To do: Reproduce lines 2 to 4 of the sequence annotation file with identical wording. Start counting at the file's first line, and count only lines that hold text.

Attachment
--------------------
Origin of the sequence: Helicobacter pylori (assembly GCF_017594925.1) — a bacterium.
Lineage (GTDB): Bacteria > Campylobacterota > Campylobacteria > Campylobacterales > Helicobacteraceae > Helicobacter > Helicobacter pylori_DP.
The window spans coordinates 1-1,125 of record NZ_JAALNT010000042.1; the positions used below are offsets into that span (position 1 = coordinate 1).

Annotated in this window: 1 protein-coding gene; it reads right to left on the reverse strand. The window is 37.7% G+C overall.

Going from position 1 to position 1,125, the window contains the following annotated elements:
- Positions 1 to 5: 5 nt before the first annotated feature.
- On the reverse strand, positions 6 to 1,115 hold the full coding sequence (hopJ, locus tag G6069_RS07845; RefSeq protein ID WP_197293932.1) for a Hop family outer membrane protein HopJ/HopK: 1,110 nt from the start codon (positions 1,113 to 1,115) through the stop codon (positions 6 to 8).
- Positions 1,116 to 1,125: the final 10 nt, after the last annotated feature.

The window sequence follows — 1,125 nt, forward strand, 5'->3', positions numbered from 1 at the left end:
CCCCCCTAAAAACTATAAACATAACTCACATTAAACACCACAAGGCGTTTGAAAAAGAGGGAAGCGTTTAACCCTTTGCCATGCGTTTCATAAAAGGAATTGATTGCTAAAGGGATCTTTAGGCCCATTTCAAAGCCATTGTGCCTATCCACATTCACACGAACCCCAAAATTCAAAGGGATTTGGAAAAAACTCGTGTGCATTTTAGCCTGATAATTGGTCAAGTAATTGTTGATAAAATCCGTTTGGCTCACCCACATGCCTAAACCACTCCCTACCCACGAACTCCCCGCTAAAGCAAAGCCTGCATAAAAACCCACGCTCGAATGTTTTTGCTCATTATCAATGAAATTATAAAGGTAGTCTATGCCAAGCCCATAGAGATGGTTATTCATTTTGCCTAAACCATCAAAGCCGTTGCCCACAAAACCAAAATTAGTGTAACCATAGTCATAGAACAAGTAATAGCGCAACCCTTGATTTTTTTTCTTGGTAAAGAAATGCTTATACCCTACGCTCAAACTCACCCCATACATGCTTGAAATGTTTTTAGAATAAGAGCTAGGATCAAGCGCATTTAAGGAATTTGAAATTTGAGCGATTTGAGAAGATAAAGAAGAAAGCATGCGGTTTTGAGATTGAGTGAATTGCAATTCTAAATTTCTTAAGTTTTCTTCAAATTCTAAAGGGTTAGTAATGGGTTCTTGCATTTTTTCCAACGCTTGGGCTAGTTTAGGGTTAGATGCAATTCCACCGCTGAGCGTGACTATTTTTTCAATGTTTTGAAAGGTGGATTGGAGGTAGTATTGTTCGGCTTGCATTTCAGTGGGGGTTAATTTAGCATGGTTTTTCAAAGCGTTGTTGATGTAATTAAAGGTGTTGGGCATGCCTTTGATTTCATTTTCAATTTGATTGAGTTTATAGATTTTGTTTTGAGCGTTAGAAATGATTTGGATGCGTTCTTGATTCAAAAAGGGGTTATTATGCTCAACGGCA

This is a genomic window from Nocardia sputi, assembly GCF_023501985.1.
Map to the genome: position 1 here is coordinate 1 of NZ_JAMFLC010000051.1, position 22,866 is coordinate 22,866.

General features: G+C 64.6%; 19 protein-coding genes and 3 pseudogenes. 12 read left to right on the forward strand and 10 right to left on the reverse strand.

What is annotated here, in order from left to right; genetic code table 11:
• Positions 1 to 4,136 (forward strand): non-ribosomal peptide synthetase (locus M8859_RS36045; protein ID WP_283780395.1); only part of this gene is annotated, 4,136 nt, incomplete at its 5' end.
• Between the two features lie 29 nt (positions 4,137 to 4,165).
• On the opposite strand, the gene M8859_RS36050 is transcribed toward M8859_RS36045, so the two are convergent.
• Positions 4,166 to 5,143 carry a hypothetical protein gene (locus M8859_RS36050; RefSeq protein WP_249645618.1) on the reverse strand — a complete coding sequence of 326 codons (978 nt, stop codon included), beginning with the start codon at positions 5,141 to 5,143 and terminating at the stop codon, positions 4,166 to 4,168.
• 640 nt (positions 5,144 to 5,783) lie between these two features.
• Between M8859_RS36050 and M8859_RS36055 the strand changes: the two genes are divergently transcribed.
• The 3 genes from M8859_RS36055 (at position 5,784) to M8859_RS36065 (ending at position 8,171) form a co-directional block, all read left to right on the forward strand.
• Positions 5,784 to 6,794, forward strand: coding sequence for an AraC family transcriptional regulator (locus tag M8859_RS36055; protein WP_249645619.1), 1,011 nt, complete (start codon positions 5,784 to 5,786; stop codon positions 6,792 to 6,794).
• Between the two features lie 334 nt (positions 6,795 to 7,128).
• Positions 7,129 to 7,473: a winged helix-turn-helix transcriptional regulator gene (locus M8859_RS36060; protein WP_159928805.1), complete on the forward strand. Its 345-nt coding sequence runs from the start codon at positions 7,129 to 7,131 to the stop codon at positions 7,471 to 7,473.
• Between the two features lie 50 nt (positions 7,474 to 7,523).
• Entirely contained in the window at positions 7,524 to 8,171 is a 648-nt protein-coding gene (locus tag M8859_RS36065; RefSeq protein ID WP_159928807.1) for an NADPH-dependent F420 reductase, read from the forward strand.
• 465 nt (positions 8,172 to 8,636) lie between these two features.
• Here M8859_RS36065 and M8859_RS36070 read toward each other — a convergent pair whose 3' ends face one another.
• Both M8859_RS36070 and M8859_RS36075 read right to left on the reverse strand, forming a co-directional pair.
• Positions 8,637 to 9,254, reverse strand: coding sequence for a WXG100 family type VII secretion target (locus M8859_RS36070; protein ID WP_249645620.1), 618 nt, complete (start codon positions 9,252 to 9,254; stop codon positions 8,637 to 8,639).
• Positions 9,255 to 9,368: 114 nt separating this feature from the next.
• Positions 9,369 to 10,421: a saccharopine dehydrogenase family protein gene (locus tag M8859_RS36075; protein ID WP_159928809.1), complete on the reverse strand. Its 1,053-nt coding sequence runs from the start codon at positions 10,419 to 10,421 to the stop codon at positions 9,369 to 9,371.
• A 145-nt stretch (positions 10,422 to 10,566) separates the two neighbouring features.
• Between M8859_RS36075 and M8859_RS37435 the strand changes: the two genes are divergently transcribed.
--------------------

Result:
Lineage (GTDB): Bacteria > Campylobacterota > Campylobacteria > Campylobacterales > Helicobacteraceae > Helicobacter > Helicobacter pylori_DP.
The window spans coordinates 1-1,125 of record NZ_JAALNT010000042.1; the positions used below are offsets into that span (position 1 = coordinate 1).

Annotated in this window: 1 protein-coding gene; it reads right to left on the reverse strand. The window is 37.7% G+C overall.